Meet the Composer: Phillip Cooke

The Magnificat and Nunc Dimittis performed in this year’s Choral Evensong BBC broadcast were written by Phillip Cooke. We asked him a bit more about his process and what inspires him to write.

When did you start composing?
As soon as I began piano lessons as a child. It really began as bad piano playing and trying to create new versions of what I was playing. I began more earnest about it during my final years at school when I became aware of more contemporary music an key works such as The Rite of Spring and Berg’s Violin Concerto.

What made you start composing?
If I was being rose-tinted, I would say it was trying to see how the pieces I was playing were constructed, to try and get to the technique behind the piece. But really, I wasn’t a good piano student and was more interested in trying new sounds.

What (or who) inspires you?
History and tradition; I like to imagine myself as being part of a continuum of tradition – working within a tradition rather than working against it. I think the idea of tradition is what drew me to church music, I like the idea of contributing to an existing but evolving musical landscape.

How would you describe your compositional style?
It is tonal, but using a tonality that I hope is fresh and new, taking pre-existing ideas and materials and reimagining them for the twenty-first-century. There are bits of Howells, Vaughan Williams, Gorecki and MacMillan in there somewhere…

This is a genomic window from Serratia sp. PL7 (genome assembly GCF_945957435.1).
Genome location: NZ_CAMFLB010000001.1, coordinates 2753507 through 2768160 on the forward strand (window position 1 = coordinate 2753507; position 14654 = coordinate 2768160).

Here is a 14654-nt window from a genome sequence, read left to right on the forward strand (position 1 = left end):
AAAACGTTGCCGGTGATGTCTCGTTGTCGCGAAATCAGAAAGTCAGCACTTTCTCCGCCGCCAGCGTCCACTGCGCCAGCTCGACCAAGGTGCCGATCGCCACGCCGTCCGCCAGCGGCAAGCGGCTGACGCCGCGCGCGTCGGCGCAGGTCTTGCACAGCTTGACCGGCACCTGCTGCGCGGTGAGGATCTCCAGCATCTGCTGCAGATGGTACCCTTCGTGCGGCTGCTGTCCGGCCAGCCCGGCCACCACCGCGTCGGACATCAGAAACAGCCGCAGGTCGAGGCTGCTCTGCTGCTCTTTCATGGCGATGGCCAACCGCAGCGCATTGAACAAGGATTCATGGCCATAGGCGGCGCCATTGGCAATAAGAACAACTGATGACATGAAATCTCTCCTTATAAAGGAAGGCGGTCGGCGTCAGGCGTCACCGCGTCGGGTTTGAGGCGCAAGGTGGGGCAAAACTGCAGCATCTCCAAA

What is your experience of church music?
I had little experience of it prior to going to university, but as an undergraduate at Durham University I got my first experience of evensong and the wonderful tradition that it represents, and then later at The Queen’s College in Oxford I got the opportunity to write regularly for top-quality choirs. In the years since leaving Oxford, I have almost exclusively written choral music, with much of it being sacred in nature.

What challenges and rewards are there in composing music for a choir?
The challenges are mainly technical; particularly as a contemporary composer you are trained in a disjunct, chromatic musical language that doesn’t always translate well to choirs and voices.

Tell us something about your composition for the Festival.
This is the fourth time that I have set these words (the Magnificat and Nunc Dimittis) and I try to do something different each time. This time I wanted it to have memorable melodies in both pieces, big tunes that stay in the memory, I hope the opening of the Magnificat in particular does that!

What’s next?
I have a new piece for The Sixteen and the Choristers of Eton College being performed next week. I’m currently writing a book entitled Raising Sparks: The Music of James MacMillan which will be published next year – the first book on MacMillan. Looking further afield, I’m writing a second oratorio for 2019.

Any interesting facts people ought to know about you? I won a competition in a national newspaper when I was five to identify dinosaurs; the other winner was sixteen. I won a set of plastic dinosaurs… the dog ate most of them.